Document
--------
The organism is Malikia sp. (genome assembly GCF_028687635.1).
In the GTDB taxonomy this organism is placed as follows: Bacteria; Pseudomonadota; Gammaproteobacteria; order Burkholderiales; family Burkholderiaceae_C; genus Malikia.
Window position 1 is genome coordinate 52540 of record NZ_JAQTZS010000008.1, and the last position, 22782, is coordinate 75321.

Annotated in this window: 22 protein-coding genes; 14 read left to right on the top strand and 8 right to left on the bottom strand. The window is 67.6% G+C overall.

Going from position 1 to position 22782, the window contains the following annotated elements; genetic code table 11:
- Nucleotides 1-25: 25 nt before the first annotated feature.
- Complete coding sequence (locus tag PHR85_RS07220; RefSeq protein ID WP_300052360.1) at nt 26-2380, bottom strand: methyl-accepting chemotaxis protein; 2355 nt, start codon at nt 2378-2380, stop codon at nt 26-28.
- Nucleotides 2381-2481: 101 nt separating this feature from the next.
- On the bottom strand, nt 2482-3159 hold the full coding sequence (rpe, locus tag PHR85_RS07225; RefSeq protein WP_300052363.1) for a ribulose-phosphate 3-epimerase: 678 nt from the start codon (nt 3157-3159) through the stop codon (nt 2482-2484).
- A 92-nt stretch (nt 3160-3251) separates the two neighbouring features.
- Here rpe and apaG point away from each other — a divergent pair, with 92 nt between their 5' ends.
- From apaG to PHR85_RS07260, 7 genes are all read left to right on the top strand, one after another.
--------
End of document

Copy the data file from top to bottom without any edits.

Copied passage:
The organism is Malikia sp. (genome assembly GCF_028687635.1).
In the GTDB taxonomy this organism is placed as follows: Bacteria; Pseudomonadota; Gammaproteobacteria; order Burkholderiales; family Burkholderiaceae_C; genus Malikia.
Window position 1 is genome coordinate 52540 of record NZ_JAQTZS010000008.1, and the last position, 22782, is coordinate 75321.

Annotated in this window: 22 protein-coding genes; 14 read left to right on the top strand and 8 right to left on the bottom strand. The window is 67.6% G+C overall.

Going from position 1 to position 22782, the window contains the following annotated elements; genetic code table 11:
- Nucleotides 1-25: 25 nt before the first annotated feature.
- Complete coding sequence (locus tag PHR85_RS07220; RefSeq protein ID WP_300052360.1) at nt 26-2380, bottom strand: methyl-accepting chemotaxis protein; 2355 nt, start codon at nt 2378-2380, stop codon at nt 26-28.
- Nucleotides 2381-2481: 101 nt separating this feature from the next.
- On the bottom strand, nt 2482-3159 hold the full coding sequence (rpe, locus tag PHR85_RS07225; RefSeq protein WP_300052363.1) for a ribulose-phosphate 3-epimerase: 678 nt from the start codon (nt 3157-3159) through the stop codon (nt 2482-2484).
- A 92-nt stretch (nt 3160-3251) separates the two neighbouring features.
- Here rpe and apaG point away from each other — a divergent pair, with 92 nt between their 5' ends.
- From apaG to PHR85_RS07260, 7 genes are all read left to right on the top strand, one after another.